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Biomedical Sciences Research Seminar Series

Links between diet, the gut microbiota, and health

Atomic structure of a biological molecule
Seminars

As part of the School of Science and Technology Biomedical Sciences Research Centre Seminar Series, Alan Walker, University of Aberdeen presents: Links between diet, the gut microbiota, and health.

  • From: Wednesday 11 December 2019, 1.10 pm
  • To: Wednesday 11 December 2019, 2 pm
  • Location: ERD 282, Erasmus Darwin, Nottingham Trent University, Clifton Campus, Clifton Lane, Nottingham, NG11 8NS
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Event details

As part of the School of Science and Technology Biomedical Sciences Research Centre Seminar Series, Alan Walker, University of Aberdeen presents: Links between diet, the gut microbiota, and health.

Abstract

The human large intestine is home to an extremely abundant and diverse collection of microbes, which are collectively termed the intestinal microbiota. Our indigenous microbes play a number of key roles in the maintenance of host health, including aiding digestion of otherwise indigestible dietary compounds, immune system regulation, and protection against invading pathogens.

There is clear connectivity between diet, intestinal microbial communities and host health. The composition and activity of the intestinal microbiota appears to be heavily impacted by host diet, and it has become clear that many of potential risks and benefits to host health that are associated with particular diets may be at least partially mediated via the microbiota. As such, there is now accumulating interest in modulating the composition of the human intestinal microbiota via changes in diet to improve host health.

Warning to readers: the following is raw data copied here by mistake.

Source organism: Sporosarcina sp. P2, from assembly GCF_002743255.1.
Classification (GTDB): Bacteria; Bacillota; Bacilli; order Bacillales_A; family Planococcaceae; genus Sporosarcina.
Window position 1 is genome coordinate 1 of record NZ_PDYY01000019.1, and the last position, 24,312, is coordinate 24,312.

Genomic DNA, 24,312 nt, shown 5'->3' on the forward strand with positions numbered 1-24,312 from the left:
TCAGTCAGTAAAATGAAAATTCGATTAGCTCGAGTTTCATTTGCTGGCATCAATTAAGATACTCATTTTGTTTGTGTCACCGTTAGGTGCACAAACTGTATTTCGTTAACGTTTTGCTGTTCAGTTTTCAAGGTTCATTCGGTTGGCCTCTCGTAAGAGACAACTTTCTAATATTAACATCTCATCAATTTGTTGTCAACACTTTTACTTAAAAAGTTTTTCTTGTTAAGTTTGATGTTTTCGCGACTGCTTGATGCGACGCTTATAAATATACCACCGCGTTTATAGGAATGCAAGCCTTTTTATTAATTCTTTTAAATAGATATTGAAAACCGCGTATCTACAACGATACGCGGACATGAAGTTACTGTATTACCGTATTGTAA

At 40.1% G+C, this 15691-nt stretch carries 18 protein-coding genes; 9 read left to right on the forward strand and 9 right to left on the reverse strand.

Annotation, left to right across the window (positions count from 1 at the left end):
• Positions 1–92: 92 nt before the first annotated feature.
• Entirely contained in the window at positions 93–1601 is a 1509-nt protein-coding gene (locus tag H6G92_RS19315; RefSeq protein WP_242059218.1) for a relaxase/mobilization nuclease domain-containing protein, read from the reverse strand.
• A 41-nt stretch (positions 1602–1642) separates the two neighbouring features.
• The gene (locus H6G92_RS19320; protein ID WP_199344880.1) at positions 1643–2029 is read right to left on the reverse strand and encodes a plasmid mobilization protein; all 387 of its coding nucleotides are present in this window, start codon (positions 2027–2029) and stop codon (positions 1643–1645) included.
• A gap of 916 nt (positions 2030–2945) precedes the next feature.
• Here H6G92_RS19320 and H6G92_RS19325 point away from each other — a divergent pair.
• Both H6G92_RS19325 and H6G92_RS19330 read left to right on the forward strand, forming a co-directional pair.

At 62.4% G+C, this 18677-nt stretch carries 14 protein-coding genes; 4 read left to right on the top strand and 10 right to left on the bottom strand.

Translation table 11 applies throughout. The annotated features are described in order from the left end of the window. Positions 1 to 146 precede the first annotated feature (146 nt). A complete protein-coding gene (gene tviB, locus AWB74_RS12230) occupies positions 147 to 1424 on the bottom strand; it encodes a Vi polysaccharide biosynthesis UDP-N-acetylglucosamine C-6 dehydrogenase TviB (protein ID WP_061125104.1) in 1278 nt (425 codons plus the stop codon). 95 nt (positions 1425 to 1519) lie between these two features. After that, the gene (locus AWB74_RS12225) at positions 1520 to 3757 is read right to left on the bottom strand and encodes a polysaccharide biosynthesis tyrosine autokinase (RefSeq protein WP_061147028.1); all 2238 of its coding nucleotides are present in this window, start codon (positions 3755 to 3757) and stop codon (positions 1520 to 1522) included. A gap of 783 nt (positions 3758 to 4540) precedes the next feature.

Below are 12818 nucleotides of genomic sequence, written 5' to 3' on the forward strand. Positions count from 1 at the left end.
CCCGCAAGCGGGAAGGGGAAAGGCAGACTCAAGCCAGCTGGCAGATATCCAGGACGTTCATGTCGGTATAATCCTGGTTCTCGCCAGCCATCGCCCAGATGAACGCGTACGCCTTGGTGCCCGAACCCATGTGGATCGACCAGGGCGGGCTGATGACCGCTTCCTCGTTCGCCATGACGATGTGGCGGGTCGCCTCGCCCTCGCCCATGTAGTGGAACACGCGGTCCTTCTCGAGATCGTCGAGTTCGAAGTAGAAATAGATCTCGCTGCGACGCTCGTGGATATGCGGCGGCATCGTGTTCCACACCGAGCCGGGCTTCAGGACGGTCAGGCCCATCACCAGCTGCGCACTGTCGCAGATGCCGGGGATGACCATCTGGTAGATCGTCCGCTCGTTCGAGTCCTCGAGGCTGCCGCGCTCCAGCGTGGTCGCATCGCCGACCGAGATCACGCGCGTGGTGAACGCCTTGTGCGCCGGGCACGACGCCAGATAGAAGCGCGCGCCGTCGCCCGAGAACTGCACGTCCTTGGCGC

Controlled dietary intervention studies have demonstrated intestinal microbiota responses, but there is typically a large degree of inter-individual variation in the bacterial groups that respond to these dietary changes. As such, the response to any dietary intervention may be dependent to at least some extent on the original composition of a given individual’s microbiota. With this in mind, the gut microbiota is likely to be a key aspect of personalised nutrition.

Bio:

I am a microbiologist, with specific interests in the bacteria that inhabit the gastrointestinal tracts of mammalian hosts. After receiving a BSc (Hons) in Microbiology from the University of Aberdeen, I studied for my PhD at the Rowett Institute and at the University of Dundee, specialising in gut microbiology and the role that intestinal bacteria play in the breakdown of dietary fibre. Following my PhD I spent eight years doing postdoctoral research at the Wellcome Sanger Institute before moving to my current post as a Senior Lecturer at the University of Aberdeen. My current research uses a combination of anaerobic culturing and DNA sequencing techniques to better characterise gut microbial communities and shed light on the roles these microbes play both in health and in disease.

Hosted by Dr Lesley Hoyles

All welcome.

For any enquiries please contact Dr Amanda Coutts

Location details

Room/Building:

ERD 282, Erasmus Darwin

Address:

Nottingham Trent University
Clifton Campus
Clifton Lane
Nottingham
NG11 8NS

Past event

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